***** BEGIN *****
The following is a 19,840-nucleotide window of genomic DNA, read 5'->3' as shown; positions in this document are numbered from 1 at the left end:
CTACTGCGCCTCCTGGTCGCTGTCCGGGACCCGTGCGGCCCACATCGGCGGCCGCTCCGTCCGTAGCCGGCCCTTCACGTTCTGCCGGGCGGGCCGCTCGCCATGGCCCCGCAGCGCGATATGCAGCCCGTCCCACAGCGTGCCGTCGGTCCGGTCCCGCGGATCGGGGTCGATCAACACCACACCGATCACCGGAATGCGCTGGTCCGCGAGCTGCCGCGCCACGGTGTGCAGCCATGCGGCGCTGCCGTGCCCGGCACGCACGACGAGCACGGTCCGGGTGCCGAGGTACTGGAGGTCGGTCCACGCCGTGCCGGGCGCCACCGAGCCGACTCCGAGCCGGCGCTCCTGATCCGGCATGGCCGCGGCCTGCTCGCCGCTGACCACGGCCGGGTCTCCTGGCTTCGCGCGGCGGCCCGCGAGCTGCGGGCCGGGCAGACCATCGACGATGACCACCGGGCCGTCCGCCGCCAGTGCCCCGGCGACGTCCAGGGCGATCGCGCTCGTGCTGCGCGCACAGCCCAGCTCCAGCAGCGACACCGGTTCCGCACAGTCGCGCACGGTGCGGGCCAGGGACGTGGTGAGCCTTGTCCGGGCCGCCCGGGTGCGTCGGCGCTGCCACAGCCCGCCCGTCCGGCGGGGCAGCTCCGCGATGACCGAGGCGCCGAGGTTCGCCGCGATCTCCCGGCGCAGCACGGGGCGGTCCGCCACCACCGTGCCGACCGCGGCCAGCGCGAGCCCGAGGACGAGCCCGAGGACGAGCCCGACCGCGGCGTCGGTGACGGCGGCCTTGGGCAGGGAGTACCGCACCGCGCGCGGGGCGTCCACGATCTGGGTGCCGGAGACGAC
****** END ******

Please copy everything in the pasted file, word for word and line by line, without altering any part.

The following is a 19,840-nucleotide window of genomic DNA, read 5'->3' as shown; positions in this document are numbered from 1 at the left end:
CTACTGCGCCTCCTGGTCGCTGTCCGGGACCCGTGCGGCCCACATCGGCGGCCGCTCCGTCCGTAGCCGGCCCTTCACGTTCTGCCGGGCGGGCCGCTCGCCATGGCCCCGCAGCGCGATATGCAGCCCGTCCCACAGCGTGCCGTCGGTCCGGTCCCGCGGATCGGGGTCGATCAACACCACACCGATCACCGGAATGCGCTGGTCCGCGAGCTGCCGCGCCACGGTGTGCAGCCATGCGGCGCTGCCGTGCCCGGCACGCACGACGAGCACGGTCCGGGTGCCGAGGTACTGGAGGTCGGTCCACGCCGTGCCGGGCGCCACCGAGCCGACTCCGAGCCGGCGCTCCTGATCCGGCATGGCCGCGGCCTGCTCGCCGCTGACCACGGCCGGGTCTCCTGGCTTCGCGCGGCGGCCCGCGAGCTGCGGGCCGGGCAGACCATCGACGATGACCACCGGGCCGTCCGCCGCCAGTGCCCCGGCGACGTCCAGGGCGATCGCGCTCGTGCTGCGCGCACAGCCCAGCTCCAGCAGCGACACCGGTTCCGCACAGTCGCGCACGGTGCGGGCCAGGGACGTGGTGAGCCTTGTCCGGGCCGCCCGGGTGCGTCGGCGCTGCCACAGCCCGCCCGTCCGGCGGGGCAGCTCCGCGATGACCGAGGCGCCGAGGTTCGCCGCGATCTCCCGGCGCAGCACGGGGCGGTCCGCCACCACCGTGCCGACCGCGGCCAGCGCGAGCCCGAGGACGAGCCCGAGGACGAGCCCGACCGCGGCGTCGGTGACGGCGGCCTTGGGCAGGGAGTACCGCACCGCGCGCGGGGCGTCCACGATCTGGGTGCCGGAGACGAC